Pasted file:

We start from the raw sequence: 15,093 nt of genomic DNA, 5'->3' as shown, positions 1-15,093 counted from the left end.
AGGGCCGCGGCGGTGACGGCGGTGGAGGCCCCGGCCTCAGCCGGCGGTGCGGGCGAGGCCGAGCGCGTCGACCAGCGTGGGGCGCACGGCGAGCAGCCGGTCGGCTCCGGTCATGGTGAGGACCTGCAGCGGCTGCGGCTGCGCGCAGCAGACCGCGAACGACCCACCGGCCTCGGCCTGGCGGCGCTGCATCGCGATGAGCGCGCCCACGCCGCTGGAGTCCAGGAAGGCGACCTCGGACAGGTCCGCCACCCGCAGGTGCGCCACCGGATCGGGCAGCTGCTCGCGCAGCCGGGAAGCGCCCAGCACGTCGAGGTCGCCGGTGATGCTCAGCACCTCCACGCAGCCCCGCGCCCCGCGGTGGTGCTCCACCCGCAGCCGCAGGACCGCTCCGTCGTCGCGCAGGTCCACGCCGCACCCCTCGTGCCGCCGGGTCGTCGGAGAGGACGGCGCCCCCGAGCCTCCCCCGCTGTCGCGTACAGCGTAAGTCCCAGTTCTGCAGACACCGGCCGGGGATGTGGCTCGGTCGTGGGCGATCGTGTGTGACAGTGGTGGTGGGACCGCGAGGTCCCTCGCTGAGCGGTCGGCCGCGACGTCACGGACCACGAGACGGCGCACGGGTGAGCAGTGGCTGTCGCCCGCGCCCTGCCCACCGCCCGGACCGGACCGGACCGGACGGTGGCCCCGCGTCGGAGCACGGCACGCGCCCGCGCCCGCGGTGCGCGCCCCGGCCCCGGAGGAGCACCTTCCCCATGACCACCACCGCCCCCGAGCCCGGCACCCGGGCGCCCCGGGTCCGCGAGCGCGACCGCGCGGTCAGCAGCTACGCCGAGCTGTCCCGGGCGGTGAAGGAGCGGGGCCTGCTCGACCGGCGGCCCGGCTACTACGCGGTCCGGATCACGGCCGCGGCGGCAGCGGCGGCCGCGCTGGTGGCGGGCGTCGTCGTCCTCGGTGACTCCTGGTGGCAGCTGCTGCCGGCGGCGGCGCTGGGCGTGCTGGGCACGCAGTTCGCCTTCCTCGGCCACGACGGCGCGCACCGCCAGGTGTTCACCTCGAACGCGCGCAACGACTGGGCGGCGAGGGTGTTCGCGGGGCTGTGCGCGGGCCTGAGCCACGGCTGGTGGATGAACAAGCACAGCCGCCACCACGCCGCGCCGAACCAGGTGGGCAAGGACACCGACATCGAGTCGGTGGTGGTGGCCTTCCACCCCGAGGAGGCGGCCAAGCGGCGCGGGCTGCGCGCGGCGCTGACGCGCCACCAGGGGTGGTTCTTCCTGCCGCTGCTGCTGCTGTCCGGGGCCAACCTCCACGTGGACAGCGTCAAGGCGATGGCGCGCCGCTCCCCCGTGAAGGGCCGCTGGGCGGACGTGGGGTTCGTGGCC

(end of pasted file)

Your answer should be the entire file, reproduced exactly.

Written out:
We start from the raw sequence: 15,093 nt of genomic DNA, 5'->3' as shown, positions 1-15,093 counted from the left end.
AGGGCCGCGGCGGTGACGGCGGTGGAGGCCCCGGCCTCAGCCGGCGGTGCGGGCGAGGCCGAGCGCGTCGACCAGCGTGGGGCGCACGGCGAGCAGCCGGTCGGCTCCGGTCATGGTGAGGACCTGCAGCGGCTGCGGCTGCGCGCAGCAGACCGCGAACGACCCACCGGCCTCGGCCTGGCGGCGCTGCATCGCGATGAGCGCGCCCACGCCGCTGGAGTCCAGGAAGGCGACCTCGGACAGGTCCGCCACCCGCAGGTGCGCCACCGGATCGGGCAGCTGCTCGCGCAGCCGGGAAGCGCCCAGCACGTCGAGGTCGCCGGTGATGCTCAGCACCTCCACGCAGCCCCGCGCCCCGCGGTGGTGCTCCACCCGCAGCCGCAGGACCGCTCCGTCGTCGCGCAGGTCCACGCCGCACCCCTCGTGCCGCCGGGTCGTCGGAGAGGACGGCGCCCCCGAGCCTCCCCCGCTGTCGCGTACAGCGTAAGTCCCAGTTCTGCAGACACCGGCCGGGGATGTGGCTCGGTCGTGGGCGATCGTGTGTGACAGTGGTGGTGGGACCGCGAGGTCCCTCGCTGAGCGGTCGGCCGCGACGTCACGGACCACGAGACGGCGCACGGGTGAGCAGTGGCTGTCGCCCGCGCCCTGCCCACCGCCCGGACCGGACCGGACCGGACGGTGGCCCCGCGTCGGAGCACGGCACGCGCCCGCGCCCGCGGTGCGCGCCCCGGCCCCGGAGGAGCACCTTCCCCATGACCACCACCGCCCCCGAGCCCGGCACCCGGGCGCCCCGGGTCCGCGAGCGCGACCGCGCGGTCAGCAGCTACGCCGAGCTGTCCCGGGCGGTGAAGGAGCGGGGCCTGCTCGACCGGCGGCCCGGCTACTACGCGGTCCGGATCACGGCCGCGGCGGCAGCGGCGGCCGCGCTGGTGGCGGGCGTCGTCGTCCTCGGTGACTCCTGGTGGCAGCTGCTGCCGGCGGCGGCGCTGGGCGTGCTGGGCACGCAGTTCGCCTTCCTCGGCCACGACGGCGCGCACCGCCAGGTGTTCACCTCGAACGCGCGCAACGACTGGGCGGCGAGGGTGTTCGCGGGGCTGTGCGCGGGCCTGAGCCACGGCTGGTGGATGAACAAGCACAGCCGCCACCACGCCGCGCCGAACCAGGTGGGCAAGGACACCGACATCGAGTCGGTGGTGGTGGCCTTCCACCCCGAGGAGGCGGCCAAGCGGCGCGGGCTGCGCGCGGCGCTGACGCGCCACCAGGGGTGGTTCTTCCTGCCGCTGCTGCTGCTGTCCGGGGCCAACCTCCACGTGGACAGCGTCAAGGCGATGGCGCGCCGCTCCCCCGTGAAGGGCCGCTGGGCGGACGTGGGGTTCGTGGCC